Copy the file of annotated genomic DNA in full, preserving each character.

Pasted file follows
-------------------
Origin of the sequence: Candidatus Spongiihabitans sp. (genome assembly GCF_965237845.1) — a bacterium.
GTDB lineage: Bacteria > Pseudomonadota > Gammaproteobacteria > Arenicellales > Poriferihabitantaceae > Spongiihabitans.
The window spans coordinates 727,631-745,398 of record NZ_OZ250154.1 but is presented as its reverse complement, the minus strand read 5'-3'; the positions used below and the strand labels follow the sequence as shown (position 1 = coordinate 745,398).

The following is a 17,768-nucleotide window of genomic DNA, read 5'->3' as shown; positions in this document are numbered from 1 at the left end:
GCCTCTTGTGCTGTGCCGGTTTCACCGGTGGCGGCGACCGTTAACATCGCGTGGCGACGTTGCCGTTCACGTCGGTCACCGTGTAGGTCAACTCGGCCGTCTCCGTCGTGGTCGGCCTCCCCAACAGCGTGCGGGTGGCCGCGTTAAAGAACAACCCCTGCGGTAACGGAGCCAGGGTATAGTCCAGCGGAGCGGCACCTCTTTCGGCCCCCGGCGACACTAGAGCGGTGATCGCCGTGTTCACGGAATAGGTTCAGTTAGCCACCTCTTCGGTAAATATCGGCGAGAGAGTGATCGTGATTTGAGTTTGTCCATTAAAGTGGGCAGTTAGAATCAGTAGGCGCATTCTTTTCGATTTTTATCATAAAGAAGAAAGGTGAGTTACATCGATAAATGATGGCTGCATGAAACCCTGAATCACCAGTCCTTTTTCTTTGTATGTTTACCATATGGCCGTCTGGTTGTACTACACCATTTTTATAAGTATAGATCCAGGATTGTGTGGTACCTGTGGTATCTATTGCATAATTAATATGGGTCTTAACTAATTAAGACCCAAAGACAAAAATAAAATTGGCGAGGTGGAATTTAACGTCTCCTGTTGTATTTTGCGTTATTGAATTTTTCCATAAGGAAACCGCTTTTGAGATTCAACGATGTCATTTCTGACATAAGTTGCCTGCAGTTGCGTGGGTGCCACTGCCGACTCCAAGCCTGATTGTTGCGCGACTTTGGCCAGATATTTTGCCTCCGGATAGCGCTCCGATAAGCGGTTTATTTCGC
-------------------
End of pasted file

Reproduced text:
Origin of the sequence: Candidatus Spongiihabitans sp. (genome assembly GCF_965237845.1) — a bacterium.
GTDB lineage: Bacteria > Pseudomonadota > Gammaproteobacteria > Arenicellales > Poriferihabitantaceae > Spongiihabitans.
The window spans coordinates 727,631-745,398 of record NZ_OZ250154.1 but is presented as its reverse complement, the minus strand read 5'-3'; the positions used below and the strand labels follow the sequence as shown (position 1 = coordinate 745,398).

The following is a 17,768-nucleotide window of genomic DNA, read 5'->3' as shown; positions in this document are numbered from 1 at the left end:
GCCTCTTGTGCTGTGCCGGTTTCACCGGTGGCGGCGACCGTTAACATCGCGTGGCGACGTTGCCGTTCACGTCGGTCACCGTGTAGGTCAACTCGGCCGTCTCCGTCGTGGTCGGCCTCCCCAACAGCGTGCGGGTGGCCGCGTTAAAGAACAACCCCTGCGGTAACGGAGCCAGGGTATAGTCCAGCGGAGCGGCACCTCTTTCGGCCCCCGGCGACACTAGAGCGGTGATCGCCGTGTTCACGGAATAGGTTCAGTTAGCCACCTCTTCGGTAAATATCGGCGAGAGAGTGATCGTGATTTGAGTTTGTCCATTAAAGTGGGCAGTTAGAATCAGTAGGCGCATTCTTTTCGATTTTTATCATAAAGAAGAAAGGTGAGTTACATCGATAAATGATGGCTGCATGAAACCCTGAATCACCAGTCCTTTTTCTTTGTATGTTTACCATATGGCCGTCTGGTTGTACTACACCATTTTTATAAGTATAGATCCAGGATTGTGTGGTACCTGTGGTATCTATTGCATAATTAATATGGGTCTTAACTAATTAAGACCCAAAGACAAAAATAAAATTGGCGAGGTGGAATTTAACGTCTCCTGTTGTATTTTGCGTTATTGAATTTTTCCATAAGGAAACCGCTTTTGAGATTCAACGATGTCATTTCTGACATAAGTTGCCTGCAGTTGCGTGGGTGCCACTGCCGACTCCAAGCCTGATTGTTGCGCGACTTTGGCCAGATATTTTGCCTCCGGATAGCGCTCCGATAAGCGGTTTATTTCGC